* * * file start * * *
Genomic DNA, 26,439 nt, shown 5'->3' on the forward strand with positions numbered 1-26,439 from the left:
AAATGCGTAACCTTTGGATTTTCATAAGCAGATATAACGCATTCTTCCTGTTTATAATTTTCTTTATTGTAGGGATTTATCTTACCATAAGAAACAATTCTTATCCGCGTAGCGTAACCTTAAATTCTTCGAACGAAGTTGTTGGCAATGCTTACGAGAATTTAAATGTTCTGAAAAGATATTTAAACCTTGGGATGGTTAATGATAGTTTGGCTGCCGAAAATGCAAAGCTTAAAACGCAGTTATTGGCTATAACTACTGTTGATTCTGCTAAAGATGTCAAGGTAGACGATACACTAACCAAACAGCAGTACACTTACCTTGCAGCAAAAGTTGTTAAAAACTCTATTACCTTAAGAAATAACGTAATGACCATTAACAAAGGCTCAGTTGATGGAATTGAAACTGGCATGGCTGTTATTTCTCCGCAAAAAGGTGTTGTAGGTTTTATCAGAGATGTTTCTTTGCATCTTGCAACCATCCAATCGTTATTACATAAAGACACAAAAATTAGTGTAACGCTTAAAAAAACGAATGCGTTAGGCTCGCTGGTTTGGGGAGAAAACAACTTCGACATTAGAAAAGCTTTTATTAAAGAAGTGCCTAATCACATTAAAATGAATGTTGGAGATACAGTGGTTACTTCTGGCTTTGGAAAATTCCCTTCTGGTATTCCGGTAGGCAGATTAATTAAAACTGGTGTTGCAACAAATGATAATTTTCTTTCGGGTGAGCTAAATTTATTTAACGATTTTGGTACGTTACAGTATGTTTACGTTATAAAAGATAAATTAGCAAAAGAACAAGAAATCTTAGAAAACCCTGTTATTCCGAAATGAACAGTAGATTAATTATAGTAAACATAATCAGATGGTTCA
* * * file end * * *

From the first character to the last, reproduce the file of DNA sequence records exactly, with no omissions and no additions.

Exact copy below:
Genomic DNA, 26,439 nt, shown 5'->3' on the forward strand with positions numbered 1-26,439 from the left:
AAATGCGTAACCTTTGGATTTTCATAAGCAGATATAACGCATTCTTCCTGTTTATAATTTTCTTTATTGTAGGGATTTATCTTACCATAAGAAACAATTCTTATCCGCGTAGCGTAACCTTAAATTCTTCGAACGAAGTTGTTGGCAATGCTTACGAGAATTTAAATGTTCTGAAAAGATATTTAAACCTTGGGATGGTTAATGATAGTTTGGCTGCCGAAAATGCAAAGCTTAAAACGCAGTTATTGGCTATAACTACTGTTGATTCTGCTAAAGATGTCAAGGTAGACGATACACTAACCAAACAGCAGTACACTTACCTTGCAGCAAAAGTTGTTAAAAACTCTATTACCTTAAGAAATAACGTAATGACCATTAACAAAGGCTCAGTTGATGGAATTGAAACTGGCATGGCTGTTATTTCTCCGCAAAAAGGTGTTGTAGGTTTTATCAGAGATGTTTCTTTGCATCTTGCAACCATCCAATCGTTATTACATAAAGACACAAAAATTAGTGTAACGCTTAAAAAAACGAATGCGTTAGGCTCGCTGGTTTGGGGAGAAAACAACTTCGACATTAGAAAAGCTTTTATTAAAGAAGTGCCTAATCACATTAAAATGAATGTTGGAGATACAGTGGTTACTTCTGGCTTTGGAAAATTCCCTTCTGGTATTCCGGTAGGCAGATTAATTAAAACTGGTGTTGCAACAAATGATAATTTTCTTTCGGGTGAGCTAAATTTATTTAACGATTTTGGTACGTTACAGTATGTTTACGTTATAAAAGATAAATTAGCAAAAGAACAAGAAATCTTAGAAAACCCTGTTATTCCGAAATGAACAGTAGATTAATTATAGTAAACATAATCAGATGGTTCA